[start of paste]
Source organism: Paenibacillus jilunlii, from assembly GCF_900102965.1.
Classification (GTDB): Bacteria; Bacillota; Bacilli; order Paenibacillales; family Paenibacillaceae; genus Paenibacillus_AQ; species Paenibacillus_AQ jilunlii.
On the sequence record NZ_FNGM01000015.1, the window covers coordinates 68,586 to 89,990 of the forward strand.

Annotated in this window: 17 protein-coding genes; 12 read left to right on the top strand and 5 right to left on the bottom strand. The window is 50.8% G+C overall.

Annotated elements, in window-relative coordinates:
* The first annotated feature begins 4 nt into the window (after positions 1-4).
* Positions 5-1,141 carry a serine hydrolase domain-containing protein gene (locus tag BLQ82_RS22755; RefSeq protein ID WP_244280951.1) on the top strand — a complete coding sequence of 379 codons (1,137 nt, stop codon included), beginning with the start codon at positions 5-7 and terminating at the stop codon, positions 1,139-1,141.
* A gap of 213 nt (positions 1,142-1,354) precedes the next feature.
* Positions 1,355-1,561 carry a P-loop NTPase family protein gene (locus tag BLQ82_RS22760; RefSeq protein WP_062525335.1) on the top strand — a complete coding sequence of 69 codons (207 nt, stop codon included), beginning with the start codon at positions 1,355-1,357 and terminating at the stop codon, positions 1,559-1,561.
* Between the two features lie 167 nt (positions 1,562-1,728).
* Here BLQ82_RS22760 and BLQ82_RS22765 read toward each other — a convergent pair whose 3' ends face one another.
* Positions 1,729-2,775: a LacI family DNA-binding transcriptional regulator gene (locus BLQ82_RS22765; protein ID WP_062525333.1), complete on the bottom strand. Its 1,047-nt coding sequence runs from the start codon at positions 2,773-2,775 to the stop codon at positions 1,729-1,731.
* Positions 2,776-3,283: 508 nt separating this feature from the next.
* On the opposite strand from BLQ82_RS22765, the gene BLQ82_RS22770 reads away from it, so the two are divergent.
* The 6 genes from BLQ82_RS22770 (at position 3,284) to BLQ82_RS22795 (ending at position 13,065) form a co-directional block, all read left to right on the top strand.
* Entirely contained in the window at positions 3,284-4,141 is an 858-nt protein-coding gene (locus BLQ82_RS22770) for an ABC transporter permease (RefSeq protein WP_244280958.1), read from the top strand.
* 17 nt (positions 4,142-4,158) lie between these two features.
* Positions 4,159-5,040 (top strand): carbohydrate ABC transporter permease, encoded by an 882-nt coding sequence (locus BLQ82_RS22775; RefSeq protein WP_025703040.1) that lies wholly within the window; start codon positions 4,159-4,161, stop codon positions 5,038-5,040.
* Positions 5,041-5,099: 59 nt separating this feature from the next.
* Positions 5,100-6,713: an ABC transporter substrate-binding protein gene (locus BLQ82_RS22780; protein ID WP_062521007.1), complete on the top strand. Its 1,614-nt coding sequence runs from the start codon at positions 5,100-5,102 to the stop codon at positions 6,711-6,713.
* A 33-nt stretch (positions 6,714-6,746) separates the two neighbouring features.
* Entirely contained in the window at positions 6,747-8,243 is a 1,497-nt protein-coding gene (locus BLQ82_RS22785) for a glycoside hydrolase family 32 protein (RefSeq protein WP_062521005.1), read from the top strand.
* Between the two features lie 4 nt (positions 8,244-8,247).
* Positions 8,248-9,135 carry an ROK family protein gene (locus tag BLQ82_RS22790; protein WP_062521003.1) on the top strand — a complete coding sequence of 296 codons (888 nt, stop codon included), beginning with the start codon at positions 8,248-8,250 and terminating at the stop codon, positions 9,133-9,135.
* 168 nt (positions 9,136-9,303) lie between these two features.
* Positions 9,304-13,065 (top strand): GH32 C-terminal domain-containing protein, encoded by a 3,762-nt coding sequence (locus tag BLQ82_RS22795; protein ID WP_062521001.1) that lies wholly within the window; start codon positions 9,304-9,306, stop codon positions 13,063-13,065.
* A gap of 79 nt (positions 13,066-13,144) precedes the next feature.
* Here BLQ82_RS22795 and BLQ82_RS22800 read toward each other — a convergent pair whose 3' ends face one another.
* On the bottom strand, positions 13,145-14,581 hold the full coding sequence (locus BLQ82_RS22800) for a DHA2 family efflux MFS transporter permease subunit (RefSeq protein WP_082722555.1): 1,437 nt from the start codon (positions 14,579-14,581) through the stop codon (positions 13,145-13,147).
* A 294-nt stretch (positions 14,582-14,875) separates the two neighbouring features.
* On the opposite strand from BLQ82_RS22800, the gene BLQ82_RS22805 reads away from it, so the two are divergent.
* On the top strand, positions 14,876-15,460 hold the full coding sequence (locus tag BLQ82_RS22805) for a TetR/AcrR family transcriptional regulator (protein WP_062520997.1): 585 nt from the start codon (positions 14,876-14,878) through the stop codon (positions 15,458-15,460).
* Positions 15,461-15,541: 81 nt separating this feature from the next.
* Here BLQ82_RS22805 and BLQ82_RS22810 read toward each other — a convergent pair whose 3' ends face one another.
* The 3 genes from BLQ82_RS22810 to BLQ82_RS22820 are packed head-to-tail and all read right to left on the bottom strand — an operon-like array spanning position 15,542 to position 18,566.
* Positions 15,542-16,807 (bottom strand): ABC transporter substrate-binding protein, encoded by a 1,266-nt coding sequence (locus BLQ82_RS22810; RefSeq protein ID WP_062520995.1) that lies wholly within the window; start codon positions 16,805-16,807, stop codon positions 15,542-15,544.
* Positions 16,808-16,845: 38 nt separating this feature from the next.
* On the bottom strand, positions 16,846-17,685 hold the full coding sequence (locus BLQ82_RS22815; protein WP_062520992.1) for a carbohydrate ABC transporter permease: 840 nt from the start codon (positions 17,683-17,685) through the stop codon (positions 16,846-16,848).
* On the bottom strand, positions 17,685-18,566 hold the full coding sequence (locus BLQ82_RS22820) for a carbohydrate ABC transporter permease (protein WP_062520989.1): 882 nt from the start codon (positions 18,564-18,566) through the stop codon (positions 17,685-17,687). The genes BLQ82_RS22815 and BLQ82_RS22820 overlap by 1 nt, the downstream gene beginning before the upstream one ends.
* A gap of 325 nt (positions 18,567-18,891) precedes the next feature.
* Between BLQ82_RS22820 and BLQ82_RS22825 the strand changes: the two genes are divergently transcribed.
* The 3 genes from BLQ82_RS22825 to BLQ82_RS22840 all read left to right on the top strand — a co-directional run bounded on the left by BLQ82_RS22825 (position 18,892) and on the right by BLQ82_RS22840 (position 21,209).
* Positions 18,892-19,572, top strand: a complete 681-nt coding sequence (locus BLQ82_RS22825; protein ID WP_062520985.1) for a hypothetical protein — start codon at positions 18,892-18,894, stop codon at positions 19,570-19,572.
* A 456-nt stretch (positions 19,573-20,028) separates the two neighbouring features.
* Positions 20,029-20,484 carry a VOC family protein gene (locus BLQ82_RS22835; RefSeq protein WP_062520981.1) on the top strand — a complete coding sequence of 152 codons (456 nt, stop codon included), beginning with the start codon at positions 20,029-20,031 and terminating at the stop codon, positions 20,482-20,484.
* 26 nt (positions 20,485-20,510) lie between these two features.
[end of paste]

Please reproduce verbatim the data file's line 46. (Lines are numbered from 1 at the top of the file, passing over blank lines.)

* 26 nt (positions 20,485-20,510) lie between these two features.